|CE 555||Geoenvironmental Engineering - Groundwater Flow and Waste Containment||6|
|Structural Concentration (18 credits)|
|CE 528||Classical, Matrix, and Dynamic Analysis of Structures||6|
|CE 538||Design of Steel and Timber Structures||6|
|CE 558||Design of Reinforced and Prestressed/Precast Concrete Structures||6|
|Geotechnical Concentration (19 credits)|
|CE 523||Intermediate Soil Mechanics and Foundation Engineering||6|
|CE 533||Earthquake Engineering and Soil Stabilization||6|
|CE 553||Computer Modeling in Geotechnical Engineering and Geotechnical Engineering Case Histories||6|
|CE 572||Intermediate Geotechincal Tools Laboratory||1|
|Construction Management Concentration (18 credits)|
|CE 529||Information Technology||6|
|CE 539||Contracts and Insurance||6|
|CE 559||Project Finance and Accounting||6|
All degree candidates of the Master of Civil Engineering are required to attend a one-week Residency Conference on the Norwich University campus, during which they may attend professional presentations, participate in roundtable discussions with faculty, and present capstone design projects. The one-week residency is a degree requirement.
|Faculty Member||Institution at which highest degree was earned|
|Thomas Descoteaux, PhD, PE (Program Director)||University of Connecticut|
|William Barry, PhD||Carnegie Mellon University|
|Michael S. Blount, MS, PE||Georgia Institute of Technology|
|Matthew Bovee, PhD||University of Kansas|
|Arif Cekic, PhD, PE||Wayne State University|
|Kenneth Edwards, PhD, PE||Iowa State University|
|Andrew Ernest, PhD, PE||Texas A&M|
|Thaddeaus Gabryszewski, MCE, PE||Norwich University|
|Kenneth Lamb, PhD, PE||University of Nevada – Las Vegas|
|Roger Lautzenheiser, PhD||Indiana University|
|W. Nicholas Marianos, PhD, PE||Tulane University|
|Joseph Miller, PhD, PE||Michigan Technological University|
|Bryan Pascarella, MBA||University of Pittsburgh|
|Michael Puddicombe, DBA||Boston University|
|Linda Ratsep, MCE, MBA, PE||Villanova University; Drexel University|
|Jared Reigstad, MCE, PE||Norwich University|
|Adam Sevi, PhD||University of Missouri - Rolla|
|William Sitzabee, PhD, PE||North Carolina State University|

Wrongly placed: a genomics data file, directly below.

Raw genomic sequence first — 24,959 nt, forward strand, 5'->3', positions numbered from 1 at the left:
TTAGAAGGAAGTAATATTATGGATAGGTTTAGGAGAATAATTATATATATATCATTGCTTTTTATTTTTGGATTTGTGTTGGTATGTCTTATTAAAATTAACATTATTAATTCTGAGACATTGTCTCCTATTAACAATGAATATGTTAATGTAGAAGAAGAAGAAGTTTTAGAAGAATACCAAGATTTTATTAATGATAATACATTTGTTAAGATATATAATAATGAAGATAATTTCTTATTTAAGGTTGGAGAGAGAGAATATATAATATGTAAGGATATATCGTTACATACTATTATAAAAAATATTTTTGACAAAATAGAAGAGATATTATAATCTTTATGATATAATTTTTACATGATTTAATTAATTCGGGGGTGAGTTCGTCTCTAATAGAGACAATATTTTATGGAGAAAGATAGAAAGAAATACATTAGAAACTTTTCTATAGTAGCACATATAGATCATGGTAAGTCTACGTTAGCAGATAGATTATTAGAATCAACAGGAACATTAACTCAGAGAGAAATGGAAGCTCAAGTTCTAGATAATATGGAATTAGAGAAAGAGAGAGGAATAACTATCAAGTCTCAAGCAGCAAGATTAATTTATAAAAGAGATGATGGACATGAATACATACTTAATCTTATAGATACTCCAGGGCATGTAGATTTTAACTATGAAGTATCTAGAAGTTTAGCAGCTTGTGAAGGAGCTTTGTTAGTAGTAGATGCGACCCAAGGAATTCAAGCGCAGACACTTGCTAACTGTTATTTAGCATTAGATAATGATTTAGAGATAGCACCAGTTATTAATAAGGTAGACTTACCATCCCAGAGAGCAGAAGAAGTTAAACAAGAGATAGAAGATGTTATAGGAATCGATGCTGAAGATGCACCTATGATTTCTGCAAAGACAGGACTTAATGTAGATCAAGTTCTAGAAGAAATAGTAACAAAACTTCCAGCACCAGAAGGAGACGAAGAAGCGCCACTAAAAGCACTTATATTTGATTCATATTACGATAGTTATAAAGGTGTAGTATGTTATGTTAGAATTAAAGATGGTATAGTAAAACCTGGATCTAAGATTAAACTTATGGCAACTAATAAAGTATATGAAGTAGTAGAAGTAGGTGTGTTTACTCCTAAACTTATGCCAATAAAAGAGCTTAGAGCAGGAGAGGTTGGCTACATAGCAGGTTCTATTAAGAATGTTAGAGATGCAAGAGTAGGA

|Timothy Tyler, PhD, PE||Virginia Polytechnic University|
|Loren Wehmeyer, PhD||The University of Iowa|
|Ruth Wertz, MSCE, PE||Purdue University|
|Brent White, MCE, PE||Norwich University|
|Anthony Young, MCE, PE||Norwich University|
CE 501 Hydraulics for Environmental Engineers 3 Credits
A review of fluid mechanics and hydraulics fundamentals. Pipe flow and networks, open channel flow, measurement techniques for fluids.
CE 503 Fundamentals of Soil Mechanics and Foundation Engineering 6 Credits
Fundamentals of Soil Mechanics: an introduction to the engineering properties of soils: theory of soil compression and shear strength with practical applications. Fundamentals of Foundation Engineering: determination of bearing capacity and settlement characteristics of shallow and deep foundations. Design and evaluation of earth slopes and earth retaining structures. Prerequisite: acceptance into the Master of Civil Engineering program.
CE 505 Engineering Analysis Techniques 3 Credits
A fast-paced review of fundamental techniques from typical undergraduate level calculus courses. Mastery of these topics is required for success in the differential equations and engineering analysis courses in the MCE program.
CE 506 Engineering Mechanics I 3 Credits
A review of engineering mechanics fundamentals from the fields of statics, dynamics, and mechanics of materials. Free body diagrams, force systems, equilibrium, geometric properties, kinematics, kinetics, stress and strain.
CE 507 Fundamentals of Structural Engineering 6 Credits
A review of the basic concepts of structural engineering that form the required background for later courses. Types of structures, construction materials, structural design, and safety issues are discussed. Students will become familiar with a number of typical structural design calculation methods for later use.
CE 509 Fundamentals of Environmental/Water Resources Engineering 6 Credits
A review of the basic concepts of environmental and water resources engineering that form the required background for later courses. Basic concepts from environmental chemistry, ecology, biology, microbiology, geology, and soil science along with an introduction to environmental engineering field. Designed to prepare students for entry into the Environmental Engineering / Water Resources concentration of the Master of Civil Engineering program.